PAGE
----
No! He hasn’t, I do not know what he’s thinking about. I don’t even know what we’re doing for the first special yet. So I hope he’s thinking about it long and hard but I don’t know what it’s going to be. But Russell being Russell I’m sure it’ll be a send off to be proud.

What are your memories of the last three and a half years of Doctor Who?

It’s been the most extraordinary time; it’s been bewildering, life changing time, very exciting and just so much fun – it’s such a great show to work on. And again, I think that’s one of the reasons I think it’s right to take a sort of deep breath and bow out when it’s still fun, when it’s a novelty when it still feels like something, it needs. I think Doctor Who needs an energy and an enthusiasm and I think, to serve it properly you’ve got to be, you’ve got to be full of excitement about it, which I still am and I don’t ever want it to feel like a job, so you know, I want to move on when it still feels exciting and fresh and that means I’ll miss it. In some ways I could go on forever really, you know, it would be very easy to still be here when I’m 42 and people are going “how long is he staying for?” So it, you know it’s been the most fantastic time working on this show and I will have such great memories and all the people who work on the show down in Cardiff, the enthusiasm everyone has for it and the lack of cynicism on set, that’s remarkably rare in television and it’s been a pleasure to be involved with and I’m just glad that, delighted that I’ve got another year to go. I’ll be eating it up all the more now.

When that year’s over what do you think you’ll actually miss the most?

I think I’ll miss the people, all the people who work on the show. I’ll miss Russell’s fantastic scripts and of all the other writers who work on it and I’ll miss playing this character, I mean, I don’t think there’s a better character on television really. He gets to be everything you know, he gets to be funny, and intense, he’s a hero but he’s also a bit of a clown, he’s an anarchist but he’s, he’s strong and dependable and crazy, like mercury one minute and like steel the next and to get the chance to play all those things you know for 45 minutes on a Saturday night, I’ll miss that I’m sure.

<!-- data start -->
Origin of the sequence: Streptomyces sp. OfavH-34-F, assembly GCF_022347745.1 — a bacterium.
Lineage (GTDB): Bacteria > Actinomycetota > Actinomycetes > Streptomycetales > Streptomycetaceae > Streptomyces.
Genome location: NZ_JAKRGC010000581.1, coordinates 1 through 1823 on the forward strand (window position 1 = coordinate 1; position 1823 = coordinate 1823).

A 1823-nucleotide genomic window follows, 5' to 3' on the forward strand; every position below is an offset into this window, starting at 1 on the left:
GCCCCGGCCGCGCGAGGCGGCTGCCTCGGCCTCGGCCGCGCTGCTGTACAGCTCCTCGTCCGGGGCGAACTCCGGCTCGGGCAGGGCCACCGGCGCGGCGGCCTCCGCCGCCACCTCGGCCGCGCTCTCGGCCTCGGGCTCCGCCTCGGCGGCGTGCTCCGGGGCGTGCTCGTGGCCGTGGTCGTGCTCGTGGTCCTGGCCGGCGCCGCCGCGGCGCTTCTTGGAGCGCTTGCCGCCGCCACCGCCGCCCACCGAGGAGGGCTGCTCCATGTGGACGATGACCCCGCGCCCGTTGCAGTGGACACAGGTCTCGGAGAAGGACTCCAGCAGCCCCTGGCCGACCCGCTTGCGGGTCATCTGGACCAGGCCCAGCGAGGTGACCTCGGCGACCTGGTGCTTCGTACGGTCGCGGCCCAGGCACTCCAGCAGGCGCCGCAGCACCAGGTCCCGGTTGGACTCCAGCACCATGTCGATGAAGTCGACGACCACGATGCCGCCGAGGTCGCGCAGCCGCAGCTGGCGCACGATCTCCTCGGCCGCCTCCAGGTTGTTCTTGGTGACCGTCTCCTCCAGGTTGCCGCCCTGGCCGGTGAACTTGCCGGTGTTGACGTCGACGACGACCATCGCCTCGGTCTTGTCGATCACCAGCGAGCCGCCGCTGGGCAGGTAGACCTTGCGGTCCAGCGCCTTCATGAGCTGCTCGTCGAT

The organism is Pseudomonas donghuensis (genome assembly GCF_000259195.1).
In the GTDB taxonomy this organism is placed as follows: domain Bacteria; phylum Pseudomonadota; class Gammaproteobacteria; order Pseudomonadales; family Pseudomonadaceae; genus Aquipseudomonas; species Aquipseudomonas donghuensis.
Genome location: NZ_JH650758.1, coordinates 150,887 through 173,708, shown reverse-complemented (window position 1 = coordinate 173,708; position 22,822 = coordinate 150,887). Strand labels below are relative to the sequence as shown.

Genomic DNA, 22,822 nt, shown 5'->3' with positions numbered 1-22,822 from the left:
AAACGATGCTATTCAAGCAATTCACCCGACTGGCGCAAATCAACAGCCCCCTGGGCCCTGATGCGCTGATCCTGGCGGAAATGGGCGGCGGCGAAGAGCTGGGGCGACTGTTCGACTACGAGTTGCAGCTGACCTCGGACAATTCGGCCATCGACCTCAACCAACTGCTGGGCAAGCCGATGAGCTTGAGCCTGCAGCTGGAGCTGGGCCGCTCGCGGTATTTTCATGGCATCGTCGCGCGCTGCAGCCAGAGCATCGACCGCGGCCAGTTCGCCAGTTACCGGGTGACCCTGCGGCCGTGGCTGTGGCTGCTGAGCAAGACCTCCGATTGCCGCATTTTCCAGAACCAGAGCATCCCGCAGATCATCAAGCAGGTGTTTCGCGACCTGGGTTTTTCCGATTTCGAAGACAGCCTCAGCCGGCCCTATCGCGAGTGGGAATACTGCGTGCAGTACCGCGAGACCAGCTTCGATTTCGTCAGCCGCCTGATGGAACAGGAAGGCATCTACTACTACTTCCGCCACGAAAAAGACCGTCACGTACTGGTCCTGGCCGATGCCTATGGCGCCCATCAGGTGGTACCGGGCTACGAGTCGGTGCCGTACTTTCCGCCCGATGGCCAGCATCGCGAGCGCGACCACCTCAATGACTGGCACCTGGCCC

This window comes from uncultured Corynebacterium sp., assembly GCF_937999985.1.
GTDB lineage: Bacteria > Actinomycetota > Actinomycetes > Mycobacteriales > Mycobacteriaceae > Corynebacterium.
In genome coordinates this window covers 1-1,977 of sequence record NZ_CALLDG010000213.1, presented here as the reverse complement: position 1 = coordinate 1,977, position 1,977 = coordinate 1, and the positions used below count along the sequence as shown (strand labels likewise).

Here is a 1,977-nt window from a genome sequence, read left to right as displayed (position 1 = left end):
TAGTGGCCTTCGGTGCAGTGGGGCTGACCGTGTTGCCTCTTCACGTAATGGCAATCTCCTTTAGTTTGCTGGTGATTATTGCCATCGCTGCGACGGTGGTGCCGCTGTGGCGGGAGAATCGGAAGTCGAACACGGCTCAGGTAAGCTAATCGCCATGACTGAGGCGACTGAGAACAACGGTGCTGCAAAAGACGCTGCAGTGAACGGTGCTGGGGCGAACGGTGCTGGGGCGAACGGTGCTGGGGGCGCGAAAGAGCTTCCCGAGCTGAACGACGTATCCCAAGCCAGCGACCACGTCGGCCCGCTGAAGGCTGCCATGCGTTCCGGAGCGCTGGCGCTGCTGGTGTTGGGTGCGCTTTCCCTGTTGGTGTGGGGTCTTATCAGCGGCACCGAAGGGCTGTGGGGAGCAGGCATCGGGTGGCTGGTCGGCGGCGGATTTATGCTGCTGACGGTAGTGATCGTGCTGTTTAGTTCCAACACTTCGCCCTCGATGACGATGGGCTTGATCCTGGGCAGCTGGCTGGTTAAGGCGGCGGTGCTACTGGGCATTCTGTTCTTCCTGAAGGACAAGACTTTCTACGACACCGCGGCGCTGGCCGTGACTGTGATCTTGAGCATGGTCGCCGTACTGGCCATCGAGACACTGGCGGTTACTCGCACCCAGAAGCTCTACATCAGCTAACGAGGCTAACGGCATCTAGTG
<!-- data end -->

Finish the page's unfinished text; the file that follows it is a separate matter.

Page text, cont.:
As an actor what’s going to be like in the future? Do you think you’ll always be known as Doctor Who?

I think it’s one of those parts that does follow you around yeah. I know a couple of the old Doctor’s and it’s clearly still a part of their life. I think it has such a, the public has such an enthusiasm for it and such an intrigue for the show that once you’ve been part of it does tend to stick to you like glue, but that’s fine it’s something I’m very proud to be forever associated with but I have no delusions that it won’t always be, you know, be something I’m referred to as having been involved with but that’s fine.